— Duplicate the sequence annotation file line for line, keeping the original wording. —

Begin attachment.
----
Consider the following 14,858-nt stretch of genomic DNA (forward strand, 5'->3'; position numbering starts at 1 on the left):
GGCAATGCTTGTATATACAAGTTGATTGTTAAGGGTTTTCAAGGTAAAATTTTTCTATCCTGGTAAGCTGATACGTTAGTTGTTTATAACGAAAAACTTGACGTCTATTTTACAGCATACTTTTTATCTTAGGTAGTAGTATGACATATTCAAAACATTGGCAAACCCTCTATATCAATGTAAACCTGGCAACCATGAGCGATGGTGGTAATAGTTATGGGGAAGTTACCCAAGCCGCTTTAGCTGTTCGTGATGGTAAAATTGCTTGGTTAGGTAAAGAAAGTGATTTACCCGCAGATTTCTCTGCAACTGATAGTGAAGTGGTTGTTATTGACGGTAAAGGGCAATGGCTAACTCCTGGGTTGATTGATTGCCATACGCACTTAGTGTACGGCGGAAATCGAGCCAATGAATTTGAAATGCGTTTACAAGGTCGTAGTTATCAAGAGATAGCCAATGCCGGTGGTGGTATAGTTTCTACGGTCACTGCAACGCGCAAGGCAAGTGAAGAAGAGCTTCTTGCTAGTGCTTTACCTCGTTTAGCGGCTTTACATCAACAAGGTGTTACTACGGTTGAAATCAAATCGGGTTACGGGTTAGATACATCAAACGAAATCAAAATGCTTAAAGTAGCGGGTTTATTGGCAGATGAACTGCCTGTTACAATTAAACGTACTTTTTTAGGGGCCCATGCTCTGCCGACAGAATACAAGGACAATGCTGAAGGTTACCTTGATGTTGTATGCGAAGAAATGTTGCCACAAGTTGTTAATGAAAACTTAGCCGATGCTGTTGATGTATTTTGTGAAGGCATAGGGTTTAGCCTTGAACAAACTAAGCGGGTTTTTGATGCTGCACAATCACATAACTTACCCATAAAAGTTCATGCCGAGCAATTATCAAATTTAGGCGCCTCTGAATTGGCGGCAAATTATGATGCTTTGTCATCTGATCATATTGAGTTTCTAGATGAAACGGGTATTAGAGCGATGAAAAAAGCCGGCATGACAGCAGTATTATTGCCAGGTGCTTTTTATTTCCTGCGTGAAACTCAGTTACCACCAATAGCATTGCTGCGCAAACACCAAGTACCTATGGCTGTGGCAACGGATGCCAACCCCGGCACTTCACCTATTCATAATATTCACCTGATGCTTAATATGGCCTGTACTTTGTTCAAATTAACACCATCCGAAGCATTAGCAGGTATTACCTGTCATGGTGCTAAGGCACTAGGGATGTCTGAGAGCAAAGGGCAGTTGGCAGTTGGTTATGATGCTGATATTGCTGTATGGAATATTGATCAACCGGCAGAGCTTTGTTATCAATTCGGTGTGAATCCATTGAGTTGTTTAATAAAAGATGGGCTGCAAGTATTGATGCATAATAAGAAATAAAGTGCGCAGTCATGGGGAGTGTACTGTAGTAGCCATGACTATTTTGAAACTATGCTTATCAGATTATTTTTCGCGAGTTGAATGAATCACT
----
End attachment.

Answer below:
Consider the following 14,858-nt stretch of genomic DNA (forward strand, 5'->3'; position numbering starts at 1 on the left):
GGCAATGCTTGTATATACAAGTTGATTGTTAAGGGTTTTCAAGGTAAAATTTTTCTATCCTGGTAAGCTGATACGTTAGTTGTTTATAACGAAAAACTTGACGTCTATTTTACAGCATACTTTTTATCTTAGGTAGTAGTATGACATATTCAAAACATTGGCAAACCCTCTATATCAATGTAAACCTGGCAACCATGAGCGATGGTGGTAATAGTTATGGGGAAGTTACCCAAGCCGCTTTAGCTGTTCGTGATGGTAAAATTGCTTGGTTAGGTAAAGAAAGTGATTTACCCGCAGATTTCTCTGCAACTGATAGTGAAGTGGTTGTTATTGACGGTAAAGGGCAATGGCTAACTCCTGGGTTGATTGATTGCCATACGCACTTAGTGTACGGCGGAAATCGAGCCAATGAATTTGAAATGCGTTTACAAGGTCGTAGTTATCAAGAGATAGCCAATGCCGGTGGTGGTATAGTTTCTACGGTCACTGCAACGCGCAAGGCAAGTGAAGAAGAGCTTCTTGCTAGTGCTTTACCTCGTTTAGCGGCTTTACATCAACAAGGTGTTACTACGGTTGAAATCAAATCGGGTTACGGGTTAGATACATCAAACGAAATCAAAATGCTTAAAGTAGCGGGTTTATTGGCAGATGAACTGCCTGTTACAATTAAACGTACTTTTTTAGGGGCCCATGCTCTGCCGACAGAATACAAGGACAATGCTGAAGGTTACCTTGATGTTGTATGCGAAGAAATGTTGCCACAAGTTGTTAATGAAAACTTAGCCGATGCTGTTGATGTATTTTGTGAAGGCATAGGGTTTAGCCTTGAACAAACTAAGCGGGTTTTTGATGCTGCACAATCACATAACTTACCCATAAAAGTTCATGCCGAGCAATTATCAAATTTAGGCGCCTCTGAATTGGCGGCAAATTATGATGCTTTGTCATCTGATCATATTGAGTTTCTAGATGAAACGGGTATTAGAGCGATGAAAAAAGCCGGCATGACAGCAGTATTATTGCCAGGTGCTTTTTATTTCCTGCGTGAAACTCAGTTACCACCAATAGCATTGCTGCGCAAACACCAAGTACCTATGGCTGTGGCAACGGATGCCAACCCCGGCACTTCACCTATTCATAATATTCACCTGATGCTTAATATGGCCTGTACTTTGTTCAAATTAACACCATCCGAAGCATTAGCAGGTATTACCTGTCATGGTGCTAAGGCACTAGGGATGTCTGAGAGCAAAGGGCAGTTGGCAGTTGGTTATGATGCTGATATTGCTGTATGGAATATTGATCAACCGGCAGAGCTTTGTTATCAATTCGGTGTGAATCCATTGAGTTGTTTAATAAAAGATGGGCTGCAAGTATTGATGCATAATAAGAAATAAAGTGCGCAGTCATGGGGAGTGTACTGTAGTAGCCATGACTATTTTGAAACTATGCTTATCAGATTATTTTTCGCGAGTTGAATGAATCACT